The first sea creatures to venture onto land may have been temporary visitors who protected themselves on the dangerous trip with borrowed armor, according to a new study. Fossil
tracks discovered on an ancient Cambrian-period beachhead suggest an intrepid group of aquatic scorpion-like creatures commandeered empty mollusk shells, much like modern day hermit crabs. Researchers think they used the shells as protection against the harsh dry air, and stole ashore under cover of darkness to graze on mats of algae exposed during low tide [Discovery News].
Much scientific attention has focused on the water-to-land transition that vertebrates made between 385 million and 376 million years ago.... But by that era, another group of creatures — arthropods, the group that today includes crustaceans, scorpions and insects — had been strolling around on land for more than 115 million years [Science News],
notes lead researcher James Hagadorn. The tracks he studied, which date from about 500 million years ago, appear to have been made by a many-legged arthropod distantly related to scorpions and horseshoe crabs. In the new study, published in the journal Geology, Hagadorn and a colleague came to the conclusion that the early arthropod borrowed a shell based on the tracks it left in the primordial sand. Some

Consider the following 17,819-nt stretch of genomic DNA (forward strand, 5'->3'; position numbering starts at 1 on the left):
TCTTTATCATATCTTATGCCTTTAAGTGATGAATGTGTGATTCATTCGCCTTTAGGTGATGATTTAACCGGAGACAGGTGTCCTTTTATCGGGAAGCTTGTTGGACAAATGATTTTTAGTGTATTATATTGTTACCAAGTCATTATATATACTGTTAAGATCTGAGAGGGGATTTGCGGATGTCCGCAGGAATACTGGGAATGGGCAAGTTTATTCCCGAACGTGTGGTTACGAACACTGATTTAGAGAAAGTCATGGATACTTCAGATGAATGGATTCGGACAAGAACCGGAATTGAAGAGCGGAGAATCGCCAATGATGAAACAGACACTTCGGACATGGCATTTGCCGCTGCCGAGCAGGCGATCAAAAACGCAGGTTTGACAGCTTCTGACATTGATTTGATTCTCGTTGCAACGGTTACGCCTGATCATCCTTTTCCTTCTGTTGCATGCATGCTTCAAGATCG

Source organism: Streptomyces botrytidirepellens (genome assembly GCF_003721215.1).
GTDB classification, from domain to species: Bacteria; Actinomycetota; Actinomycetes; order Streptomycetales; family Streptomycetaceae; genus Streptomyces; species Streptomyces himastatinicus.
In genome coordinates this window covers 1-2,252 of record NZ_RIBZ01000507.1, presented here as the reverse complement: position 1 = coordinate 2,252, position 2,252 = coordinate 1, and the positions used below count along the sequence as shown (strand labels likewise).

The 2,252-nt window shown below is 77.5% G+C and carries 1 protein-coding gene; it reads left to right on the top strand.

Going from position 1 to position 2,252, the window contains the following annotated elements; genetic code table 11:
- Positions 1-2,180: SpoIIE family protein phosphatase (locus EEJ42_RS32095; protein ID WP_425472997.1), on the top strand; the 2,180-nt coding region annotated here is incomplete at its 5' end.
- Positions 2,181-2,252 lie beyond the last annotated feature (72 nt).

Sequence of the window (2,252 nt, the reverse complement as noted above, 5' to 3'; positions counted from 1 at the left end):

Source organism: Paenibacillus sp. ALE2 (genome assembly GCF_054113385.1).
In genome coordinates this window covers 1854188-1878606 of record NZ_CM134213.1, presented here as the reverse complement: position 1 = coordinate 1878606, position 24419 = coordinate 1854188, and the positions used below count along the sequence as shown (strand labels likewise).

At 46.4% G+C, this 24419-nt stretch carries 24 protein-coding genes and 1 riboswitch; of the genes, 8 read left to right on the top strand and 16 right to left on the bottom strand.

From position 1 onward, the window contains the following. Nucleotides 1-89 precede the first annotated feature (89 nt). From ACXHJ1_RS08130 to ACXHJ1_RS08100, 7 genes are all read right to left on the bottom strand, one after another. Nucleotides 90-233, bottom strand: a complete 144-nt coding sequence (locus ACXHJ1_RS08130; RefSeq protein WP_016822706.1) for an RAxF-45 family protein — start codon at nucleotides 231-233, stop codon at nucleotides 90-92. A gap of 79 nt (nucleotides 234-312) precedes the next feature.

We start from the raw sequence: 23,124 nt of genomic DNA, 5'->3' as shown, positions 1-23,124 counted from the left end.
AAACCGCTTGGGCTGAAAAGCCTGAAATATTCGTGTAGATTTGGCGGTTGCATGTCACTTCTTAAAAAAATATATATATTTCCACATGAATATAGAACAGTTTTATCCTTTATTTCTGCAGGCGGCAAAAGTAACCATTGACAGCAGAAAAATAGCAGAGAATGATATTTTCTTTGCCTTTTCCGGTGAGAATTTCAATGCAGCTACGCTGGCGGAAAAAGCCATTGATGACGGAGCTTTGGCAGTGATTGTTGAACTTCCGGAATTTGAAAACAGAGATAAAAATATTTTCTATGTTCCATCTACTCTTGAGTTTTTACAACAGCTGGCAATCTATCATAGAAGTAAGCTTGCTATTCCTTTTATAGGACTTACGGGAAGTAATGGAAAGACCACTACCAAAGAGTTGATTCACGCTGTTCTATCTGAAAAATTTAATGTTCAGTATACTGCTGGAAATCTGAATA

of the tracks show odd markings along their left side, as if the animals had bent tails that dragged to one side. [The researchers] now report that these tracks are very similar to the distinctive ones left by a hermit crab carrying a coiled shell [New Scientist].
Carrying a shell onto land could have kept the adventurous arthropod from drying out, as trapped seawater inside the shell would have kept its gills moist. It would have also shielded the critter from temperature fluctuations and ultraviolet light.
Hagadorn admits the notion of innovative hermit arthropods crawling in the open 500 million years ago is speculative. And all he and [his colleague Adolf] Seilacher have to go on right now are a series of tracks -- no body fossils have been discovered. "I am confident the animal that made these tracks was an arthropod. I am not at all confident it was a hermit arthropod," Hagadorn said. "It's the best idea we've got, though. It's kind of like solving a crime without the murder weapon or DNA evidence" [Discovery News].
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